6.1 The Achievements of the Study
The study has established:
- That web design standards are critical for all businesses in the UK including SMEs, especially if they wish to remain competitive nationally and internationally. Also, that the audience is significant enough to warrant a necessity for access provisions.
- That both businesses and designers are split on who should be responsible for substandard sites. A third of the surveyed groups believe that joint accountability more suitable than the responsibility lying in the commissioner alone.
- That designers are not so concerned about strengthening of UK access laws and standards, but are more interested in raising the profile.
- That UK small businesses are mostly unaware of website accessibility and a significant number are unaware of any accessibility legislation at all.
- That UK small businesses are likely to adopt or show interest in accessible practices providing the profile of the law is raised and more is done to make them aware of their obligations under the DDA. The design community is keen to see this occur, however they are also anxious that the law is not used to frighten businesses into compliance, preferring to witness the change based on tangible benefits.
6.2 The UK and The Future
Following the discussions, the evidence seems to indicate that the current level of knowledge on the topic of web accessibility in UK SMEs is poor. This should be a concern for businesses and designers alike. In growing social awareness, failing to provide these services will ultimately damage reputations and may tar certain groups as discriminators. As yet, public opinion does not seem as conscious that discriminating websites are just as bad as discriminating physical facilities. Nevertheless, this may only be a short distance away if a legal intervention is made.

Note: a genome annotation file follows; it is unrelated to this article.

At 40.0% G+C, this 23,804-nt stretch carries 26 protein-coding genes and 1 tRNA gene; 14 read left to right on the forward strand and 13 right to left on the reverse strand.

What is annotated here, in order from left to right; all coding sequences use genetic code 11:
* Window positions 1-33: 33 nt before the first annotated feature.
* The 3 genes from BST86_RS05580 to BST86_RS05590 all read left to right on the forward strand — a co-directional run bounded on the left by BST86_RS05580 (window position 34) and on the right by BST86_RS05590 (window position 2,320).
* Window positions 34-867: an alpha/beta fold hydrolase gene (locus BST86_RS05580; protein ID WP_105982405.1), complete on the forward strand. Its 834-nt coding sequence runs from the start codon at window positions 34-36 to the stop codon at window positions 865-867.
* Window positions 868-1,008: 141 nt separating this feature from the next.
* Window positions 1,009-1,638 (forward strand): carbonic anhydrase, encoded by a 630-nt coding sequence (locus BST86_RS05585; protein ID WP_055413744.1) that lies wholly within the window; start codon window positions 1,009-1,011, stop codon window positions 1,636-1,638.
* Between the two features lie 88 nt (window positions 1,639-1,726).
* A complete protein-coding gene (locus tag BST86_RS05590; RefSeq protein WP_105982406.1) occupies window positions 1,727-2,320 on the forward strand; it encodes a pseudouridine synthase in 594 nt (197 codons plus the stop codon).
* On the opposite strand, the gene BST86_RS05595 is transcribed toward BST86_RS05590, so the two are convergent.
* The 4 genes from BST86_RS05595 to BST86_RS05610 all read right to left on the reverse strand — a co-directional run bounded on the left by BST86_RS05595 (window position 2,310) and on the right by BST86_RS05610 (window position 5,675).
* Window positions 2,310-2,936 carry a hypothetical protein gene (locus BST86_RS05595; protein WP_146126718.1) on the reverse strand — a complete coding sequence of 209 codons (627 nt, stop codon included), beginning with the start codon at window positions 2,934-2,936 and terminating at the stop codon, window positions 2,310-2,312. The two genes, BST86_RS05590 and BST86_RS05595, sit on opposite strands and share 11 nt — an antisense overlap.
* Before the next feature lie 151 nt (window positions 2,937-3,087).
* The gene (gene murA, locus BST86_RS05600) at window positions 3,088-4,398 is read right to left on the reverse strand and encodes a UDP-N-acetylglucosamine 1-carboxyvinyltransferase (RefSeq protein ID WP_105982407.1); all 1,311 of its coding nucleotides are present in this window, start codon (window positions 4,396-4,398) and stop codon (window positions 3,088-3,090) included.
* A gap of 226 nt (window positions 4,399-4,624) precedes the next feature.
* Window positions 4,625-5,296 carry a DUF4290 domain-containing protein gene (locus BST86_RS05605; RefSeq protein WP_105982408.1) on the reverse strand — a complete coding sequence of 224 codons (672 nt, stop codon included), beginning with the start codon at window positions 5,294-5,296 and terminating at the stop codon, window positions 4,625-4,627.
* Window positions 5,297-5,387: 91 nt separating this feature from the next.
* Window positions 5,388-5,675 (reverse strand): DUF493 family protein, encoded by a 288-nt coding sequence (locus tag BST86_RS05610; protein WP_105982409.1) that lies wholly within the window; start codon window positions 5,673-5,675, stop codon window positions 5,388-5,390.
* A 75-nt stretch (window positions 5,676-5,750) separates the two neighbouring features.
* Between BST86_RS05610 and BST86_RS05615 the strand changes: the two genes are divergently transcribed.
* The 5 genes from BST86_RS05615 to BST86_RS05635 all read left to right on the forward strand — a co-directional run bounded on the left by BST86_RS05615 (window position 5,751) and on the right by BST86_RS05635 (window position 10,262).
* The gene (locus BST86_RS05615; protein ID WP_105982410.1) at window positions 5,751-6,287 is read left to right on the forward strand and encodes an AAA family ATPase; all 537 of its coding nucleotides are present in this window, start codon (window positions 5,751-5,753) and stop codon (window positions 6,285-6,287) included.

Until now, the accessibility advocates have kept a level head. Although they are keen to see a legal precedent set, it appears they would rather see the UK naturally accept these socially responsible behaviours. From the evidence presented it looks as if that this can be done most effectively with the support of government initiatives (such as the DRC) and a raised profile by a vocal industry. A chartered representation of the web developer community would also help. Although the Guild of Accessible Web Designers (GAWDs) is growing, it still is not a well known or Crown endorsed organisation, much like the initiatives its members try to promote.
The best possible outcome would be that SMEs chose to adopt standards based designs without a single show trial, influenced only by the arguments of an erudite web industry and equipped with knowledge of long and short term benefits to their businesses. The statistics show this is not likely to happen, even if law is tightened (or made more obvious). This said, progress is being made, and that can only be of benefit to all concerned parties.
6.3 Future Study
This study does not assess the level of standards compliance in UK SMEs websites and to date this information has still not been recorded. A future study might incorporate this data so that a relationship can be plotted between what the SMEs know/believe the standard of their website is and what the standard actually is. Two years on from the DRC’s 2004 study, it would also provide updated information on the number of sites that do comply with standards in theUK.